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Law schools aren’t preparing students for the originalist judges they’ll face

The Supreme Court increasingly follows the legal theories of originalism and textualism, as opposed to the “living Constitution” view that prevailed among earlier generations of justices. So do a growing number of federal appeals court judges.

The jurisprudence that flows out of these theories will shape the law for the next generation, if not further. Left-of-center legal groups such as the ACLU are already deploying arguments based on originalism and textualism to sway the high court.

So how well are American law schools preparing students to make legal arguments in such a landscape?

Not well at all, according to Nicholas Gallagher, editor-in-chief of New York University’s Journal of Law & Liberty, one of a handful of student-edited conservative law journals.

Law school faculties are too homogenous to teach originalist and textualist thought as anything more than “a second language,” even if they wanted to, he writes in National Review:

At worst, [students] are taught fantasy law — professors skimming past the law as it is, much less as it is likely soon to be, in favor of theories that would be adopted only if the Warren Court were resurrected.

Gallagher posits that homogenous law faculties have failed to develop an “overarching counter-idea to originalism” because they haven’t been challenged the way originalists have:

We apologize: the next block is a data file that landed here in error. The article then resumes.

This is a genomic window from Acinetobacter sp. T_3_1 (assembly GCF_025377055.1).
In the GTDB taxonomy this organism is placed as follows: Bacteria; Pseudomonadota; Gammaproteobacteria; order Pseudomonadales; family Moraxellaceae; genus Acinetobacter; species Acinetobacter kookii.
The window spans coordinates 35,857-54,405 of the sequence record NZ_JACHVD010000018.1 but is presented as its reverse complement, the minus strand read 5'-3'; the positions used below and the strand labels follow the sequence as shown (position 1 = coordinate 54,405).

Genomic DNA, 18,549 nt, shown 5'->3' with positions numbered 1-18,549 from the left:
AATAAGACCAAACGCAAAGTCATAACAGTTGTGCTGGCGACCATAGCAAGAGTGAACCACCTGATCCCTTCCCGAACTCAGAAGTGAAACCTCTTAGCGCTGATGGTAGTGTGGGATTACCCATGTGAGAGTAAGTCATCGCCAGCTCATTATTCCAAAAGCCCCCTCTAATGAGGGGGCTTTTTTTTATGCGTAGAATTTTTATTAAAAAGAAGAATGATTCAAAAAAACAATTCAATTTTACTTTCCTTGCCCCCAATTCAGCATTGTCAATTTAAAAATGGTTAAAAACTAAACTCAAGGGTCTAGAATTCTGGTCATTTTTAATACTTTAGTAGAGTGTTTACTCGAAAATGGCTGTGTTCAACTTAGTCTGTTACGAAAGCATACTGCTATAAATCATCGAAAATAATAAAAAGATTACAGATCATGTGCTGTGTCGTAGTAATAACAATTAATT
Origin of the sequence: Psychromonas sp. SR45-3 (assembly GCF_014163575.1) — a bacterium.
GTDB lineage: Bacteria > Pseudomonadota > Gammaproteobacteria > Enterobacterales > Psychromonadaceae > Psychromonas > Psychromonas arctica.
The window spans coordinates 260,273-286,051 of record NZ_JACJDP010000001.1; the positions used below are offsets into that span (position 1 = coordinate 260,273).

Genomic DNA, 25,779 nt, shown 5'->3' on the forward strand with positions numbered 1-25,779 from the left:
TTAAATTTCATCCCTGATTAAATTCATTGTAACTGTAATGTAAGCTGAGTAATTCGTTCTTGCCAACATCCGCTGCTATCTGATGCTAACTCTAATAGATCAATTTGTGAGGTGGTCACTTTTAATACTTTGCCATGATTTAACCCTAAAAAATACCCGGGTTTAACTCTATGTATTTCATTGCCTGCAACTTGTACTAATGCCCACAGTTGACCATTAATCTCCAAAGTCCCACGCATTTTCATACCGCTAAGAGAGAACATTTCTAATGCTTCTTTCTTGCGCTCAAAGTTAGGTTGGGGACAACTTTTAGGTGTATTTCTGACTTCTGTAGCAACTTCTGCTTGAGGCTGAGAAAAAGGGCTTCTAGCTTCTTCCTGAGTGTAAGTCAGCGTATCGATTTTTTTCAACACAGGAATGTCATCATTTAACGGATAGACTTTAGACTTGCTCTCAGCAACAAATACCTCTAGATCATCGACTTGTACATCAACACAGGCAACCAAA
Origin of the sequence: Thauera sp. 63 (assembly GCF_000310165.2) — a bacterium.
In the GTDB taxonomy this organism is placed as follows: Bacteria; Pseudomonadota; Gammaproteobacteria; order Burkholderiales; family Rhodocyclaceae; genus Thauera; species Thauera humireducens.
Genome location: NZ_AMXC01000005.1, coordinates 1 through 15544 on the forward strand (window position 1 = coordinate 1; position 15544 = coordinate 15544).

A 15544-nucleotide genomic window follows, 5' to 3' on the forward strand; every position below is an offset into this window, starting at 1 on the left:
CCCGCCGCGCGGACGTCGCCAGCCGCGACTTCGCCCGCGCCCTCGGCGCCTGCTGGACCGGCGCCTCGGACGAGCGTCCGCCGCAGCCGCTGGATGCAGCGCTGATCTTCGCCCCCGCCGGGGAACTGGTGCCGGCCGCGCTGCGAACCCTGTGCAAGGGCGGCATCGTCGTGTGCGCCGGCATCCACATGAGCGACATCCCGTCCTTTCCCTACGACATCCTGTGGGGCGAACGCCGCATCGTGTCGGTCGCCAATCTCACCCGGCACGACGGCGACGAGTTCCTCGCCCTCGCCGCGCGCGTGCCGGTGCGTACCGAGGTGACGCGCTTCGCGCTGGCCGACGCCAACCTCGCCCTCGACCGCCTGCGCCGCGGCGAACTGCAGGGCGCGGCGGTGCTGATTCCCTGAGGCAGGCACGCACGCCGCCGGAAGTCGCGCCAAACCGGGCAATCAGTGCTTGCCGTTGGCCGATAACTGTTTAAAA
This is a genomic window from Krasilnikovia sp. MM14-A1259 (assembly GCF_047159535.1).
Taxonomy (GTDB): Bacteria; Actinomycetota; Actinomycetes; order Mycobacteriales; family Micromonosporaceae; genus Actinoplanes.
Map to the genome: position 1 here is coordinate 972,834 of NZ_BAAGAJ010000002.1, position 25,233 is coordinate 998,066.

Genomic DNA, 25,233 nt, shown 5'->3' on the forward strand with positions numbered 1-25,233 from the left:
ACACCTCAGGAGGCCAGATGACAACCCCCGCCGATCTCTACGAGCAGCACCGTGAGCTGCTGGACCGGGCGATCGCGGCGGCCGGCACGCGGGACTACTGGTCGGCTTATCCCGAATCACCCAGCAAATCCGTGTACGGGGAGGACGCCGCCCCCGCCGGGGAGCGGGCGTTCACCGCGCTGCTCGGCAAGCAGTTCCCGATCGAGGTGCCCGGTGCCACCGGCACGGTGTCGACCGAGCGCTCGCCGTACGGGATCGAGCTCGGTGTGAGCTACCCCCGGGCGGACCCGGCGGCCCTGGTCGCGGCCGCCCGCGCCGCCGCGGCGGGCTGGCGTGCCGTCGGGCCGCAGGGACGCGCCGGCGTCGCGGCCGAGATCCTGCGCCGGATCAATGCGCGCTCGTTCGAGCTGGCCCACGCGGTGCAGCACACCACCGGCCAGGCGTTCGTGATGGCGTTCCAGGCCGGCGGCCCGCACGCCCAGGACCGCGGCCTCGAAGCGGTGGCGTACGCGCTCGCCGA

Instead, the legal Left has ensconced itself in a world where the main debate is between the center-left liberals and hard-left progressives. The current issue of the Columbia Law Review features articles such as “Can Free Speech Be Progressive?” Top-school profs reacted to the Kavanaugh confirmation by calling for the packing or abolition of the Supreme Court. And the student bodies look upon the professors like Jacobins upon Girondins.

Law students aren’t likely to learn winning modes of argument even from more centrist-sounding journals, and as a result they are unlikely to be hired by the firms that have to make these arguments to win their cases, Gallagher says.

“If legal education becomes less tied to the actual law and more blatantly partisan,” conservatives should put increasing pressure on the “American Bar Association cartel” to justify the length and expense of law school.

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